Debt collecting agencies buy debt. I once gave an old mobile to a friend. I told her she'd need to ring the phone company and have the name changed. She didn't, instead she ran up a £400 bill, and buggered off. For two years various debt agencies tried to collect it from me. I moved three times. They found me each time. Pity Osama Bin Laden never had bad debts, a dozen recovery agencies in Kidderminster would have known exactly where he was. I gave them her info, but while morally they agreed I'd been shafted, and advised me I should pick my friends more carefully, the debt was all mine. Eventually I paid. In desperation an agency asked “Okay, well what can you pay?” I suggested half, and they agreed.
Anyhoo. Who writes letters these days? The only reason I'm pleased to see the postman now is when it's my birthday. But thinking about that, even those tend to arrive in my inbox.
Tuesday 15th March
You'll never here the end of it!
Well that's it. Teresa May has been given the green light to activate clause 50. Britain's divorce from Europe is all go, officially. Well that should please the 17.4 million who voted for it, and probably piss off the 16.1 million who didn't, but that's life. I guess the other 13 million that sat at home watching the telly rather than exercise their democratic voting rights probably still don't give a monkeys. And the 15 million under 18 year old weren't given a voice. Which is a shame since, in my book, their the ones most affected by the result. Personally, I would have banned the over sixties from voting. I mean, how long have they got? Basically then, 1.3 million people have changed, not only England's political and economic future, but also that of Gibraltar, Scotland, and Northern Ireland who all wanted to remain. Still that's democracy for you. Least a version of it.
I guess if you're an optimist, have faith in politicians and voted out you're still wondering why sixteen million are getting their knickers in a twist. However, if you're one of those sixteen million, you're probably feeling doomed about now. Either way, the only thing we can say with any certainty is that whatever happens now, is all something of a gamble. Personally, I'm not a fan of gambling, especially with a country's prosperity, I'd much rather play it safe.
A very nice walk in the hills yesterday.
I've been asked a few times, has living in mainland Europe these last five years changed my view of it? Well I'd have to say yes. I wasn't always a fan. I voted in the '74 referendum to leave. But in typically British democratic fashion one third of the nation spoke for the other two thirds and we stayed in.
Today I view it differently. For example, it strikes me that while the Spanish are without doubt proud to be Spanish and the French are well, quite frankly, more French by the day, neither mind being thought of as Europeans. This is in stark contrast to many British who feel being called a European is some kind of veiled insult. Personally, I put that down to us having an Island mentality.
Worth remembering. At the end of WW2 six men gathered in Paris and signed the 'Treaty of Paris'. Their sole aim was to eliminate the possibility of WW3 which many thought was an inevitability and which arguably they achieved. So kudos to them. They came form Belgium, France, Italy, Luxembourg, Holland and Germany. Britain was asked to join but declined. Six years later the six signed 'The Treaty of Rome' and thus created the EEC. The British were again invited to join, but again we said no. Of course, as Europe set sail and seemingly prospered, we asked to join. Now it's floundering, we want to jump ship. Typical.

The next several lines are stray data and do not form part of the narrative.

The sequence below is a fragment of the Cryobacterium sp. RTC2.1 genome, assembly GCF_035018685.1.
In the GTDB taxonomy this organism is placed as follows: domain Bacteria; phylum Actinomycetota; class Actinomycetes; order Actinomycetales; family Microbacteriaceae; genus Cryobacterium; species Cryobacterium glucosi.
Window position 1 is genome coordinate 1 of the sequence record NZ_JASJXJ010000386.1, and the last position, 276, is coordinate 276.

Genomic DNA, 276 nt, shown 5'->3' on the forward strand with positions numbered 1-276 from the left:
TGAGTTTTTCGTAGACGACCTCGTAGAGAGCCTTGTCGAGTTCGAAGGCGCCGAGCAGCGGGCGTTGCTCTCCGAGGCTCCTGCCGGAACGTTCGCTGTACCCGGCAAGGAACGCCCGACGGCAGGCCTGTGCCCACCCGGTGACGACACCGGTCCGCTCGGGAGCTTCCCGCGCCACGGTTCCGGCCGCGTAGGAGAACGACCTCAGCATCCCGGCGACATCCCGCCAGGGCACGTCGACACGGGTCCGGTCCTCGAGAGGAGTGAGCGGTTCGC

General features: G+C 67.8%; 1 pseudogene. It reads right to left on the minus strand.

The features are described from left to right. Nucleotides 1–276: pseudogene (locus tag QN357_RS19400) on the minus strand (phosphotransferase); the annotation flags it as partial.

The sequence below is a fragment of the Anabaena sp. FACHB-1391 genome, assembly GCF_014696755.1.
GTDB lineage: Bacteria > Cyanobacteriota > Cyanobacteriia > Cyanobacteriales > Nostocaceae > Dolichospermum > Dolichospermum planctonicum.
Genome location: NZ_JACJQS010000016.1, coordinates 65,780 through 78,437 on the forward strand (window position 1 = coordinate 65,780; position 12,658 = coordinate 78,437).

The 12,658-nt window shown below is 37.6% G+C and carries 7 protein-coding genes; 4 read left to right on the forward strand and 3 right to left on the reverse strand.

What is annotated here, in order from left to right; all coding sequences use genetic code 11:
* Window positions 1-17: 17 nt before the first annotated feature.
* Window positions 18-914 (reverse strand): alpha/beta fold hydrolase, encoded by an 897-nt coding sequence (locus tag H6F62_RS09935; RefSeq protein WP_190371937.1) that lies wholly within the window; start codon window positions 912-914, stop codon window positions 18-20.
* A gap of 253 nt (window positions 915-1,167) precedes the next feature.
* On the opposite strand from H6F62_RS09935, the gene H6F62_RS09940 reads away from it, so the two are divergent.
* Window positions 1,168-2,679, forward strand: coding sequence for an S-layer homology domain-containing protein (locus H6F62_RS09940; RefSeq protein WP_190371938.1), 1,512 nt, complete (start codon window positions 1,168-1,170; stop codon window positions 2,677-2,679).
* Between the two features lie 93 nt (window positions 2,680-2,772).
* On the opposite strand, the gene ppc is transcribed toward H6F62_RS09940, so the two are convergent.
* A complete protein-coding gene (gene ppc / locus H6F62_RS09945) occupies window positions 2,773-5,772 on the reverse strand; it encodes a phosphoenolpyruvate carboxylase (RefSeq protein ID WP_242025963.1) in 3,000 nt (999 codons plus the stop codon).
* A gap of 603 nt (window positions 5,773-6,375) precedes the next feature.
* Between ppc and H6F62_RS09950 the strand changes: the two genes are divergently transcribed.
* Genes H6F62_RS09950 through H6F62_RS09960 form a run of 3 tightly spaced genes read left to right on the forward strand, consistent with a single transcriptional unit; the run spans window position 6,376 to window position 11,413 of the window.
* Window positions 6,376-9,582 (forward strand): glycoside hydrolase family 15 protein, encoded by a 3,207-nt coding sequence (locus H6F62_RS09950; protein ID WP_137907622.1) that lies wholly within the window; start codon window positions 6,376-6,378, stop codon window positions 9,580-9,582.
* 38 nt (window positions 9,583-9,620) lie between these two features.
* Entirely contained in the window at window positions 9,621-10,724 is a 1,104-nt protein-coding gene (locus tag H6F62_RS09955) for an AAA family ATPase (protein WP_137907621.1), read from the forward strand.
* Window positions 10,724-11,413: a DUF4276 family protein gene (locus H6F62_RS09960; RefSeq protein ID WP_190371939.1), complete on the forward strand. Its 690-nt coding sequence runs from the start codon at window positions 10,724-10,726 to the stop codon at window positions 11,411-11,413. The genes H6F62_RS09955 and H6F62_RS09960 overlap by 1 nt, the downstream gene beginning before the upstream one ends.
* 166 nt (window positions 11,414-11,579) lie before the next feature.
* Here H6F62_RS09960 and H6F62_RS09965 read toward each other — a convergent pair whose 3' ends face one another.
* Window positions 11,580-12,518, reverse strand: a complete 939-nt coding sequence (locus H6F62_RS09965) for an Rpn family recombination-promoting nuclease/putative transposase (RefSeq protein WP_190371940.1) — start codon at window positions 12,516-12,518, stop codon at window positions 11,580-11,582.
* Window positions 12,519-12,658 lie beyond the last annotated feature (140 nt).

Because today's politicians are as weak as yesteryears and still can't make their minds up about Europe, they left it to us: the British public, whose knowledge of International Treaties, Multilateral Trade Agreements, Global politics, European and domestic sovereignty, EU Law, or Article 50, could be written on a T-bag! It's like asking someone who once played the game Operation, to perform open heart surgery, it's lunacy.
But still that's all behind us. Whatever happens now can, and will be, blamed on the electorate. The Government have washed their hands of any responsibility to govern or lead and say they're now just carrying out the 'Will of the people'. A pity they don't carry out the 'will of the people' where the NHS is concerned.
Of course whatever happens now, good or bad, will be blamed on, or accredited to, Brexit. That's sods law. If we lose industry, jobs, foreign investment, end up with a weak pound and greater austerity it will be because we were mad to leave. However, if we miraculously manage the opposite, that too will be the result of Brexit. No one wins. Either way, half will take credit while the other half will apportion blame. Consequently the worse aspect of this whole circus will be, we'll never hear the bloody end of it.
Friday 10th March
Oh! to be Free.
It's been an age since I banged on about anything controversial. Readers must think I'm losing my edge, so here goes. I got asked the other day if we'd ever 'wild' camped. Just so you know, 'wild' camping or 'free' camping is a romantic term often used by campers who pretty much park where they like, and or, where they can legally. This can be a rough patch of scrub land, a wood, a beach or even a car park. There are rarely any facilities for them at such places. No water, electricity, toilets or waste. You have to be self sufficient. Some areas designated for 'wild' campers do, very occasionally, have water via a stand pipe and may even provide waste disposal points, but not many. Wild campers have to find ways of getting rid of their grey water, garbage, toilet waste and occasionally, an electrical appliance. Unfortunately, not all do it...., well, let's just say ecologically.